Council leader Tim Oliver has vowed to continue his daughter’s fight for a cure for brain tumours so other families are spared “this dreadful disease”.
Mr Oliver, the Conservative leader of Surrey County Council, will be cycling in the Prudential RideLondon-Surrey 100 on August 4 to raise money for The Brain Tumour Charity.
His daughter Emily was diagnosed with a glioblastoma brain tumour in January 2018 and was told she probably had just three months to live. She is now receiving end-of-life care at the Princess Alice Hospice in Esher.
Emily, who was studying nursing at Nottingham University when she became ill, used her 21st birthday in October as a way to collect money to fund research and has already raised more than £30,000.
“She was overwhelmed by the support that she got. She was very proud of that,” Mr Oliver told PA.
“Emily has been unbelievable just in the way she has coped with this illness. Never has she said ‘why me?’
“Nobody is to blame. It’s just a horrible quirk of nature.
“She has gone through some horrendous treatments. But she has fought all the way through and we will continue to fight for her.
“The reality is there is no cure for these types of tumours.
“Our hope is one day, this dreadful disease, we will find a cure for it.
“It won’t help us but hopefully it will help other parents.”
Brain tumours are the biggest cancer killer of children and adults under 40 – 5,000 deaths each year – and just 14% of adults survive for five years after diagnosis, the charity says.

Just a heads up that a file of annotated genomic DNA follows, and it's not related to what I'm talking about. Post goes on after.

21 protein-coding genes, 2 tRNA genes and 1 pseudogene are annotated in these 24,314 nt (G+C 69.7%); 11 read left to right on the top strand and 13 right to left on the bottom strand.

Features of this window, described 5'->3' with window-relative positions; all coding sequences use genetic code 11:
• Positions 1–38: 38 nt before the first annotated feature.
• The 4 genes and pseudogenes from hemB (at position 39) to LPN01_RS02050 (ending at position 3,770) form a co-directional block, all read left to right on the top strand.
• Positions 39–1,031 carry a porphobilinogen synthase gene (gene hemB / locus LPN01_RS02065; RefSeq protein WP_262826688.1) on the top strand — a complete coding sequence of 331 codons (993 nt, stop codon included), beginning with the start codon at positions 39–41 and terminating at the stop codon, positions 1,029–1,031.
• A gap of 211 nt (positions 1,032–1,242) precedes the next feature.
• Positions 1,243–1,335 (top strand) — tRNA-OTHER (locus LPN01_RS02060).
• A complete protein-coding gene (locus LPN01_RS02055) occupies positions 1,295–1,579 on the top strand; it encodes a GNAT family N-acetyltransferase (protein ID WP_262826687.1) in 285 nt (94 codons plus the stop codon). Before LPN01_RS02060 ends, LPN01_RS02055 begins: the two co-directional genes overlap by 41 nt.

It adds that brain tumour research accounts for less than 2% of more than £500 million spent on cancer research in the UK every year.
Glioblastomas are the most common cancerous brain tumour in adults and are fast growing and likely to spread.
It is not known why they start to grow but the charity is funding research into possible causes, focused around genes.
Emily underwent radiotherapy and chemotherapy, then followed the same treatment route as Tessa Jowell.
Baroness Jowell, a Labour MP, was diagnosed with a glioblastoma in May 2017 and campaigned for better funding and treatments until her death a year later.
Emily saw a consultant in Los Angeles and was referred to a teaching hospital in Germany where DNA was taken from the tumour to create a vaccine.
Another trial drug was tried in an effort to slow down the growth of the tumour but Emily started to deteriorate in April this year.
“There is no further treatment,” her father told PA.
“We are just waiting for the tumour to do what it’s going to do.
“We have done absolutely everything that could be done.
“We have left no stone unturned.”
Mr Oliver, who took over as council leader in December 2018, has told Emily that he is riding for her campaign this year but added: “In terms of her understanding she perhaps doesn’t know.
“She’s not really aware of her surroundings.”
But he added: “It’s absolutely what she would want.”
She had chosen to study nursing because “she wanted to help people and was really motivated”, he said.
Emily’s brother James, 25, will also be riding although Mr Oliver added: “He’s a rather better cyclist than me so he’ll be at least an hour ahead of me.”
Mr Oliver’s wife Debi, a retired GP, and his daughter Charlotte, 26, will be supporting them as they complete the 100 mile challenge.
To donate, visit: https://www.thebraintumourcharity.org/get-involved/our-supporter-groups/supporter-groups/groups/emily-olivers-fighting-fund/